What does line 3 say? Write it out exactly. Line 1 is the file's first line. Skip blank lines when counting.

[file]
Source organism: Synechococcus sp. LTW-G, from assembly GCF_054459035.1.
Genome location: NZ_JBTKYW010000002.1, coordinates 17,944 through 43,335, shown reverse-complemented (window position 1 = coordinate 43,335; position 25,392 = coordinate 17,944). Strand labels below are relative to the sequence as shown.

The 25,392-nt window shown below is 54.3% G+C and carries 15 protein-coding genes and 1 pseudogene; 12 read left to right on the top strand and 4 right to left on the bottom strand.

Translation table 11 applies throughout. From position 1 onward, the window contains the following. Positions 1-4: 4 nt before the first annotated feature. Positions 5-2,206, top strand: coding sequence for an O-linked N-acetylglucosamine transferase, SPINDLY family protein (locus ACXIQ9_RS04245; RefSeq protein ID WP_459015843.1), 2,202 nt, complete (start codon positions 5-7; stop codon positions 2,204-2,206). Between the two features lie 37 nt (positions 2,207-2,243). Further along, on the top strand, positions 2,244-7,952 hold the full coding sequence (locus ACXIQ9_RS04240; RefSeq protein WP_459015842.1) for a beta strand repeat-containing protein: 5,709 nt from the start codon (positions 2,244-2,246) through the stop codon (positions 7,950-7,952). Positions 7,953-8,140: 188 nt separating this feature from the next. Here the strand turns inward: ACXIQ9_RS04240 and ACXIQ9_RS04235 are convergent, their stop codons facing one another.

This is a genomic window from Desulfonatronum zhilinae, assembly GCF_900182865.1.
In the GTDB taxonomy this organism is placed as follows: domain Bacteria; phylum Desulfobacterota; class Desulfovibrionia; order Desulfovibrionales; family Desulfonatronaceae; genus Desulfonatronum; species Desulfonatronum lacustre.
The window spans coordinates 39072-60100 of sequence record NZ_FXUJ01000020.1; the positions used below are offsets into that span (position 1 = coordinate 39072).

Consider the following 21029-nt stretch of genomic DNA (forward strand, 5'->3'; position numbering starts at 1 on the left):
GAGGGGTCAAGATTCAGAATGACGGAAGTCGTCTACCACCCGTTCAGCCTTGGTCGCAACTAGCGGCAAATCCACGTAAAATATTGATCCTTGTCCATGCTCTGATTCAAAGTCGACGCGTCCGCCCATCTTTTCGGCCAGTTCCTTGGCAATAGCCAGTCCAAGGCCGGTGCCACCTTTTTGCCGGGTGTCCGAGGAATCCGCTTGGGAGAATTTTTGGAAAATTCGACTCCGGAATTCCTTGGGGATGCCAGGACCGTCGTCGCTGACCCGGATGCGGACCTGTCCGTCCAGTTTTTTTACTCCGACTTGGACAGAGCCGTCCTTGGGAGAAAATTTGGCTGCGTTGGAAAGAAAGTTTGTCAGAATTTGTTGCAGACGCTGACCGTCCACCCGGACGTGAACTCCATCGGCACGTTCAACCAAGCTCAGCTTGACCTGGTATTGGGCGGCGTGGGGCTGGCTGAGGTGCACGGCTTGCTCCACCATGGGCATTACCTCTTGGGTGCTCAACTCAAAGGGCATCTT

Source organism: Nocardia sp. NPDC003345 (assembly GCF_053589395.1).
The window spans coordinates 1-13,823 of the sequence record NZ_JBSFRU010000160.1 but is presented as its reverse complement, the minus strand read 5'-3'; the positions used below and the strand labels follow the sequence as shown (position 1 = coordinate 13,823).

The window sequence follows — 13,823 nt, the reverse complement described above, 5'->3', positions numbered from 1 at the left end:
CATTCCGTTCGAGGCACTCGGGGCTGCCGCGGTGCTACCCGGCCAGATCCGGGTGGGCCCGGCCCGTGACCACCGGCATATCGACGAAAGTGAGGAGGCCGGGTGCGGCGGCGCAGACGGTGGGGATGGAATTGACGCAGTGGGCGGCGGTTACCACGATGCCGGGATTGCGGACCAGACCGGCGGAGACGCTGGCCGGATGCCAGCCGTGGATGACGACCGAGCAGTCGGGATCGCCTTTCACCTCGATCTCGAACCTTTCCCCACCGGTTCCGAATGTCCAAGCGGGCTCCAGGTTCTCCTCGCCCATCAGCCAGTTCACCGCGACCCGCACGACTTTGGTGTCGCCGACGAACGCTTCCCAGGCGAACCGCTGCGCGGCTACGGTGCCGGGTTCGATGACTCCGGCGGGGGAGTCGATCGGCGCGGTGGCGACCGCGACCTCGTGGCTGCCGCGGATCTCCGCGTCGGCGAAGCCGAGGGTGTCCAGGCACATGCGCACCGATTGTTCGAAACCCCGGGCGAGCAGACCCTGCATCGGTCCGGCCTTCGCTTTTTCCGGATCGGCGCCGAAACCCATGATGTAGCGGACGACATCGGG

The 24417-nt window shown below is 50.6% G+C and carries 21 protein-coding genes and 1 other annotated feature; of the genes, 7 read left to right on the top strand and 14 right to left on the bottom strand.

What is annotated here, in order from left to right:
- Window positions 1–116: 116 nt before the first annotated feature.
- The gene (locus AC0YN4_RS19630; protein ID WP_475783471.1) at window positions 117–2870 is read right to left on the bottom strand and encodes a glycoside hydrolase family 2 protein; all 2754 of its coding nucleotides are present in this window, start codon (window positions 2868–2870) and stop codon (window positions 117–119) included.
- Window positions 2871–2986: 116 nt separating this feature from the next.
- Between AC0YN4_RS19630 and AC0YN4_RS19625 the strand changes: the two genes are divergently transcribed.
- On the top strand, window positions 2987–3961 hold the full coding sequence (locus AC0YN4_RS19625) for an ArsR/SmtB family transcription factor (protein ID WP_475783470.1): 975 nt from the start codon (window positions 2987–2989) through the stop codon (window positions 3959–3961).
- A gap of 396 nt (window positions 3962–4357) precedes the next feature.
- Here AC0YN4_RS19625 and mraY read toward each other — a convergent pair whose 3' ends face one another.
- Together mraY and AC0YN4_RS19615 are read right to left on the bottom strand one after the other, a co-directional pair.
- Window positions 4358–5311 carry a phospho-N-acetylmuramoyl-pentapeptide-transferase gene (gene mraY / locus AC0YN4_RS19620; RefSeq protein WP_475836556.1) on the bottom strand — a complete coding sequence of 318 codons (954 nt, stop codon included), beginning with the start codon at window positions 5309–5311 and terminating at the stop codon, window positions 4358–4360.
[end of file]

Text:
The 25,392-nt window shown below is 54.3% G+C and carries 15 protein-coding genes and 1 pseudogene; 12 read left to right on the top strand and 4 right to left on the bottom strand.